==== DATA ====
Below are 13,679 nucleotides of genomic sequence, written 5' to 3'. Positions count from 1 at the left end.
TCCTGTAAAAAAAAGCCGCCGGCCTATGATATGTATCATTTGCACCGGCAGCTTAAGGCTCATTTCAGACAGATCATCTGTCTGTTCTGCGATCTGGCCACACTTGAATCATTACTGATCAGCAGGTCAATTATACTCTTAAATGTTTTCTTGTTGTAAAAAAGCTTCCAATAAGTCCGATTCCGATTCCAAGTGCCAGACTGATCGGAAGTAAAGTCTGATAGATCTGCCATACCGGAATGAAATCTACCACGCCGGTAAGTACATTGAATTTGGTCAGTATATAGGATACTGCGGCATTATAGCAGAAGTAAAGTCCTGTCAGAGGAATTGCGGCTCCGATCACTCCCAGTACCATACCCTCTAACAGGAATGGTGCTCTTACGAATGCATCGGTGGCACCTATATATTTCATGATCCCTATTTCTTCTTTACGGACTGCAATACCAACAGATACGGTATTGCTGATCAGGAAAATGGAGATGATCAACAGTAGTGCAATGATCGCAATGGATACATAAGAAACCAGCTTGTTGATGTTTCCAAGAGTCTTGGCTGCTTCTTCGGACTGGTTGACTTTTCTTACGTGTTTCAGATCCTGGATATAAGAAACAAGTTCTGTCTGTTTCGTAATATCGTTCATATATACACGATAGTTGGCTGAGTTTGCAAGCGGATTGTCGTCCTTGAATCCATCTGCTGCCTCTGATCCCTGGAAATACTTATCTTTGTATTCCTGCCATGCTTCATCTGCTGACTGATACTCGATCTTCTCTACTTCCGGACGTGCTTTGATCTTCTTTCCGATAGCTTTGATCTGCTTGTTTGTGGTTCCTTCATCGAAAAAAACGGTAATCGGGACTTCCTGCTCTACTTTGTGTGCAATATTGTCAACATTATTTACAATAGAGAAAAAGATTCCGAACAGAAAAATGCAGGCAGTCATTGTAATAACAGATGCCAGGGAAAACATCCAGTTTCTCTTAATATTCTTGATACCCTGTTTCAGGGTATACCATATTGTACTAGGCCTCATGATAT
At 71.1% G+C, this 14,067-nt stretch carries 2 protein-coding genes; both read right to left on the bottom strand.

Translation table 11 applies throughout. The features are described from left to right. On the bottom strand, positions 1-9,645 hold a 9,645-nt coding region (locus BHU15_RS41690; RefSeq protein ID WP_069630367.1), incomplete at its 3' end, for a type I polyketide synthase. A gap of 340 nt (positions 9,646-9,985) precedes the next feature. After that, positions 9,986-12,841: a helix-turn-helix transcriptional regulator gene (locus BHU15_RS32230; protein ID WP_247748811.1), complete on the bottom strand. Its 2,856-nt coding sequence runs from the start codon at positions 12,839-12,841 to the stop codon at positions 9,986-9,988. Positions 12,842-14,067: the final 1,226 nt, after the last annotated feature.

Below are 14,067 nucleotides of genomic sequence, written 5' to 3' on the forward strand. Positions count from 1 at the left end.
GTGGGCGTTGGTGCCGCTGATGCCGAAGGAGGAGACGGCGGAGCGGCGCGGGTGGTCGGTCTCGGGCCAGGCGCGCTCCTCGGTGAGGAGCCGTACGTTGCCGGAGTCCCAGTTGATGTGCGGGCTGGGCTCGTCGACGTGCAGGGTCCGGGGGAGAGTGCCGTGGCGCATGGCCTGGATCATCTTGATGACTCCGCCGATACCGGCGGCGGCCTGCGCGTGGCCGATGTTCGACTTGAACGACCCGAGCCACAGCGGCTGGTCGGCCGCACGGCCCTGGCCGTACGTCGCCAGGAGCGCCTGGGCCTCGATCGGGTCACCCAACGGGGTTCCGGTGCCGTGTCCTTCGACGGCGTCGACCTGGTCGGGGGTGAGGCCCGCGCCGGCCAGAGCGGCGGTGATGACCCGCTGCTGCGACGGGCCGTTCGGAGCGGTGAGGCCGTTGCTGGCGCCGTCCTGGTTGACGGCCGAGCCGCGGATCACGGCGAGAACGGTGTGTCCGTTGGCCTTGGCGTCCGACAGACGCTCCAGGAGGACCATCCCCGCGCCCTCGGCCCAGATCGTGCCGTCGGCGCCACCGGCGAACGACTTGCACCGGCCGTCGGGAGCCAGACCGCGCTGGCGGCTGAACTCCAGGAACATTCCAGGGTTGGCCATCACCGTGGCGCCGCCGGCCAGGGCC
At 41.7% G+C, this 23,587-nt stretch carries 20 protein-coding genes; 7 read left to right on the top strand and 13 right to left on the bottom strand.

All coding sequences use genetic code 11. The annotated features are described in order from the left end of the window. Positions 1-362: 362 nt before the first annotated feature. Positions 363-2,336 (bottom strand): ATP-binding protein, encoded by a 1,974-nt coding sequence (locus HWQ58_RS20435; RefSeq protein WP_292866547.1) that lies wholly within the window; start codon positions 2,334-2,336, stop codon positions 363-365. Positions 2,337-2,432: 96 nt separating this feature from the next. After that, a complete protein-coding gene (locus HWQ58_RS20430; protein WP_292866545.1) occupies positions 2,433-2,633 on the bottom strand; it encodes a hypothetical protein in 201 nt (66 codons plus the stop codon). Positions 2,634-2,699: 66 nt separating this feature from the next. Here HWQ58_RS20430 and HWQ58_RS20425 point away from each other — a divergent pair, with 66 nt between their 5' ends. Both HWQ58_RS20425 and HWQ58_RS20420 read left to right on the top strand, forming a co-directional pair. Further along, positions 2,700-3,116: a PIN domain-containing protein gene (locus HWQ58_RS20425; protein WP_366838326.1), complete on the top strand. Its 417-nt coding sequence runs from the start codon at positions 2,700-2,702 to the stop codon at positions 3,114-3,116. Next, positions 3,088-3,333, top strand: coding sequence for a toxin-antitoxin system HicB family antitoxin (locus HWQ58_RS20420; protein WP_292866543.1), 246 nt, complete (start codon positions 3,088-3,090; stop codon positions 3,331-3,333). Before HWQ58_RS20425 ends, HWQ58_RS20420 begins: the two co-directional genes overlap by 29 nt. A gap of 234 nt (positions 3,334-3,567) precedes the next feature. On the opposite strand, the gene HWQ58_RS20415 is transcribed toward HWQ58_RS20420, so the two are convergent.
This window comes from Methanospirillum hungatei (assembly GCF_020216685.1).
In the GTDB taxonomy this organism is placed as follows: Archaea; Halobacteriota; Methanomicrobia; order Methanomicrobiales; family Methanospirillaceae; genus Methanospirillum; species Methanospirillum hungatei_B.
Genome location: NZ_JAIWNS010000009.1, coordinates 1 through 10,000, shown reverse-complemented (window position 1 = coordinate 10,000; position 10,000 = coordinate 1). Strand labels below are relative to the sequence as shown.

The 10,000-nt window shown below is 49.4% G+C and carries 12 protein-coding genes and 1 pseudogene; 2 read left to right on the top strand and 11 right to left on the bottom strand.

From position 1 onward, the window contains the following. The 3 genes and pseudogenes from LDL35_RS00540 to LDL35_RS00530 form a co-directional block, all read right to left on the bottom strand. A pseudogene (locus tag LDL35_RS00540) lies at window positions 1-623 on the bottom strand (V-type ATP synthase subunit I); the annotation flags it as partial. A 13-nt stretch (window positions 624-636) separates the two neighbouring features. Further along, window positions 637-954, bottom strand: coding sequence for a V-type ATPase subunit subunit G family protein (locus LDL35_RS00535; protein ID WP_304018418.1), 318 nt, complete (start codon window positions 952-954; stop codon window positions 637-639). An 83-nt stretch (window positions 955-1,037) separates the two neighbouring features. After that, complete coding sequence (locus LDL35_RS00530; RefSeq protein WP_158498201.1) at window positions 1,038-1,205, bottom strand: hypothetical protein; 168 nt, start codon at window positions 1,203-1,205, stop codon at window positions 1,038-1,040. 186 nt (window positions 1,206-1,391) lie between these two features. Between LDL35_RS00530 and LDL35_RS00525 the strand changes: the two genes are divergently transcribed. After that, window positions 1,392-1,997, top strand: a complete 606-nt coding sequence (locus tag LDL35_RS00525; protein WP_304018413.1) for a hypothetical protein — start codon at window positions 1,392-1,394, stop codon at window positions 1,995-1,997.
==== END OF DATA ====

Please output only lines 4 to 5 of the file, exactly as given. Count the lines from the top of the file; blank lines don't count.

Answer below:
Translation table 11 applies throughout. The features are described from left to right. On the bottom strand, positions 1-9,645 hold a 9,645-nt coding region (locus BHU15_RS41690; RefSeq protein ID WP_069630367.1), incomplete at its 3' end, for a type I polyketide synthase. A gap of 340 nt (positions 9,646-9,985) precedes the next feature. After that, positions 9,986-12,841: a helix-turn-helix transcriptional regulator gene (locus BHU15_RS32230; protein ID WP_247748811.1), complete on the bottom strand. Its 2,856-nt coding sequence runs from the start codon at positions 12,839-12,841 to the stop codon at positions 9,986-9,988. Positions 12,842-14,067: the final 1,226 nt, after the last annotated feature.

Below are 14,067 nucleotides of genomic sequence, written 5' to 3' on the forward strand. Positions count from 1 at the left end.